As the gentleman dropped me off at the airport, it was just like that classic movie scene:  he bows multiple times and you bow a little in return, he bows more deeply, and then we all wonder why we're doing this.

Thankfully the airport wasn't busy but the airline was set on giving me a hard time.  It was a budget flight and it only cost $300 so I couldn't complain if they were going to try and ding me for extra charges.  They insisted I put all the carry on bags first on the scale which threw me for a big loop.  No other airline does this.  Then they said my checked baggage allowance didn't include the bike.  In the end I did a bunch of reshuffling at the counter.  Thankfully my packing system had all the clothes in one pannier which was light so I could use that as the carry on.   One heavy bag got checked as part of my free allowance, then a second pannier had to be checked as extra.  The bike itself was another charge.  Put all this together it cost another $150.  In the end I kept my cool as, just like Thailand, you never yell or get upset in situations like this.  There was free wifi on the flight so the way I see it this somewhat as compensation.  Plus if you consider when adding the taxi and these baggage charges the whole thing is still a cheap flight at $650.  Not bad.

With all this talk about money, I couldn't help but recall the time spent playing with my nephew last night.  For his age, he not only demonstrated an understanding of politics but also economics.  He invented a game where he was selling stuff and using a pile of Japanese change.  I played the customer and started negotiating.  Then I realized he was being too nice and charging way too cheap prices.  He beamed and said, "I can be very good at business because so many customers want to come and buy stuff at my store for cheap prices."  I told him, "Buddy, you should be charging more.  Don't forget to cover your costs!"  He didn't quite understand this and I tried to explain.  I then went back as a "customer" again.  Over time, I saw that he started to increase his prices and told him, "Now your prices are better.  You want to be nice to the customers but if you sell too cheap then you'll go out of business."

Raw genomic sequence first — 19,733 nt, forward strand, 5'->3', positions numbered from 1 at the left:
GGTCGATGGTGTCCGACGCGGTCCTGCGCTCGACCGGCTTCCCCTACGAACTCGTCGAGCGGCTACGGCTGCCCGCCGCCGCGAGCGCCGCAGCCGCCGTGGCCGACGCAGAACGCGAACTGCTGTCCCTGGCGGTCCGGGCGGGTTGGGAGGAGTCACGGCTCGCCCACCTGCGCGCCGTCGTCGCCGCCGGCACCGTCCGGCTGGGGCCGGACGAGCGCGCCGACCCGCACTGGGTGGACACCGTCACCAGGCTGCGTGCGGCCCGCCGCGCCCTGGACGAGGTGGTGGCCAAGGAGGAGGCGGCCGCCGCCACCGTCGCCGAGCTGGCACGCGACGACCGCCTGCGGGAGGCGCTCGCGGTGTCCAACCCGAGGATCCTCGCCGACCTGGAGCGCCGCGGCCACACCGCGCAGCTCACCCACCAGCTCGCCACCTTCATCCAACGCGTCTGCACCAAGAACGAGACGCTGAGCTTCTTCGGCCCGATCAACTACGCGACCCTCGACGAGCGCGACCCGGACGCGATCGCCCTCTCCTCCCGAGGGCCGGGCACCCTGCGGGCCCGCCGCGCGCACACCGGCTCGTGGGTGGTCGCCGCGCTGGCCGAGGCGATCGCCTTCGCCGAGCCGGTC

There were many other times when he showed that he understood the value of money and saving for things.  He even gave me shit and said, "Why did you book an Airbnb when you could have stayed for cheaper?  You just wasted a bunch of yen."  He had to say this in front of everyone which made me embarrassed but I laughed it off.  What he didn't know is that I was making a shitload more yen by trading stocks so I could afford this.  

At the airport, there was just enough time to grab a quick meal.  The convenience stores and Starbucks were rammed packed, but for whatever reason a restaurant was empty and the prices were even cheaper.  A delicious bowl of Udon noodles was on the menu and then two drinks.  I didn't realize they were alcoholic until the cashier said, "This is alcohol."  I said, "Oh it is?  Then I'll buy three"  She had a laugh at that.  This also helped get rid more coins and anything remaining was dumped into the tip jar.

Once on the flight they said you're not allowed to drink outside alcohol and this meant I had to be discreet about it.  I was stuck with a middle seat but struck up some conversations with both the people beside me.  At least this way we could all help each other out and take turns walking around the plane etc...  They didn't strike me as the drinking type, but if they were I wouldn't hesitate to offer them a drink and say cheers.  In the end I was able to update my blog and budget and start planning some logistics for the next part of the trip.

Today's ride: 12 km (7 miles)
Total: 12 km (7 miles)